I own a ground floor apartment in a small town in Co Mayo. I have lived here for nearly nine years and have paid the service charge every year. The fee has reduced in the last few years but it is still an expense that I have to budget for.
What is on my mind at the moment is that I know a lot of my neighbours have not paid their fees in the last few years. Also, I don’t know what I am paying for. . . I get an invoice at the end of the year with just the fee that has to be paid.
When I contacted them last year about why the charge had increased, I was told the insurance had gone up. I don’t know how to go about dealing with this, and what information I am entitled to as a home owner.
Your neighbours are contractually obliged to pay their service charges in the same way you are by way of their binding lease agreement that they entered into with the owners’ management company (OMC) when they purchased their property. Provided the common areas are transferred, that is to say the freehold or reversionary interest is passed from the development company to the property owners, the beneficial and legal interests stand merged.
In the event that a member of your OMC is in arrears of payment Section 22 of the Multi-Unit Developments Act 2011(MUDs Act 2011) provides that subject to service charges levied in accordance with either Sections 18, 19 or 20, the due service charge or debt may be recoverable as a simple contract debt in court. Recovery of service charge debt in court is onerous and expensive.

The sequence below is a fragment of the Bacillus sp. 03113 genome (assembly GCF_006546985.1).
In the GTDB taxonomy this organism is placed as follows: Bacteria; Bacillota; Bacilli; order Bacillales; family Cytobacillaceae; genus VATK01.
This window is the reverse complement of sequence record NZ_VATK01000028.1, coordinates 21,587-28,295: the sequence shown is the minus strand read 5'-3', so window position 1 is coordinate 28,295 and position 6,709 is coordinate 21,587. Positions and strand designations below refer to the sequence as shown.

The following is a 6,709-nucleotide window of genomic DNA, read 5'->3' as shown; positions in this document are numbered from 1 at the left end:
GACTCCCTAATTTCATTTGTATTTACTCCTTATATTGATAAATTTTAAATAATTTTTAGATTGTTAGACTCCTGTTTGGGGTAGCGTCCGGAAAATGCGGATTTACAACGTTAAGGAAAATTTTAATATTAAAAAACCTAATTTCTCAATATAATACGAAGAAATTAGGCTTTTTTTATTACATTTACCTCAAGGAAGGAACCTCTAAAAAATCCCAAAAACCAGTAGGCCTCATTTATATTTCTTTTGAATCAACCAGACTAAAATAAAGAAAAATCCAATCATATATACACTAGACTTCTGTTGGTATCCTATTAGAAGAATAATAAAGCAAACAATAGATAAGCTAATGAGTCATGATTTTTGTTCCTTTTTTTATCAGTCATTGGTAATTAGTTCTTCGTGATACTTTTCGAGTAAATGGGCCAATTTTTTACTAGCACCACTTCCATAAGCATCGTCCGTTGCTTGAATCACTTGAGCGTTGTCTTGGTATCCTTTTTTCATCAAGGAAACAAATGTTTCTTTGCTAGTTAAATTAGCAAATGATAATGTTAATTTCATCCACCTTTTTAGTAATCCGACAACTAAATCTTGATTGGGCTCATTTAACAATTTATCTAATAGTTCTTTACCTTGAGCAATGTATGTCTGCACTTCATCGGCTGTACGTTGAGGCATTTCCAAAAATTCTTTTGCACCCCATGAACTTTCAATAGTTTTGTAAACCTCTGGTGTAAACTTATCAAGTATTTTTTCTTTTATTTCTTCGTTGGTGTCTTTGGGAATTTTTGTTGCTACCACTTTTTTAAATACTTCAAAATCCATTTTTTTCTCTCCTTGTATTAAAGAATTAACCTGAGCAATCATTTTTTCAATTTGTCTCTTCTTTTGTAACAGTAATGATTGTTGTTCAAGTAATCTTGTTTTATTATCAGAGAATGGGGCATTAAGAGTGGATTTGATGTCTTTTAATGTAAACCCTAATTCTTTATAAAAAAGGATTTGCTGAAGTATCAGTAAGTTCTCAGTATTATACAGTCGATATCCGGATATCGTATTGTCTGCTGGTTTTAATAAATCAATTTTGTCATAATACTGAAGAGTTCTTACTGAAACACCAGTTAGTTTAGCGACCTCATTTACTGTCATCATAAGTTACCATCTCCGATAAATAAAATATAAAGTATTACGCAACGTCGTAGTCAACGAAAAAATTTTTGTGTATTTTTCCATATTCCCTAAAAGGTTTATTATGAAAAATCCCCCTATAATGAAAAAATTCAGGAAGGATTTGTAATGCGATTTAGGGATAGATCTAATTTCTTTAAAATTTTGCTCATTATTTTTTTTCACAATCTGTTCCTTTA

You say you do not know what you are paying for. The OMC is required to levy charges in accordance with the MUDs Act 2011 and, should it have failed to do so, one could argue that the charge is not recoverable in court however morally vacuous such a stance would be. The proposed budget for the coming financial year should be sent to each member in advance of the OMC general meeting in the prescribed format as stated in Section 18 Sub Section 3 of the MUDs Act 2011.
Section 17 Sub Section 2 (G) of the MUDs Act 2011 pertains to insurance particulars, which must be provided to each member at the end of each year as stated in the year-end report. Specifically; “a statement of the insured value of the multi-unit development, the amount of the premium charged, the name of the insurance company with which the policy of insurance is held and a summary of the principal risks covered”. You could then benchmark each year’s data to identify changes in premiums and sums insured.
I would strongly recommend that you seek the counsel of a property service provider holding a category D licence as issued by the Property Services Regulatory Authority.
Paul Huberman is a a member of the Society of Chartered Surveyors Ireland (SCSI) property and facilities management surveying professional group.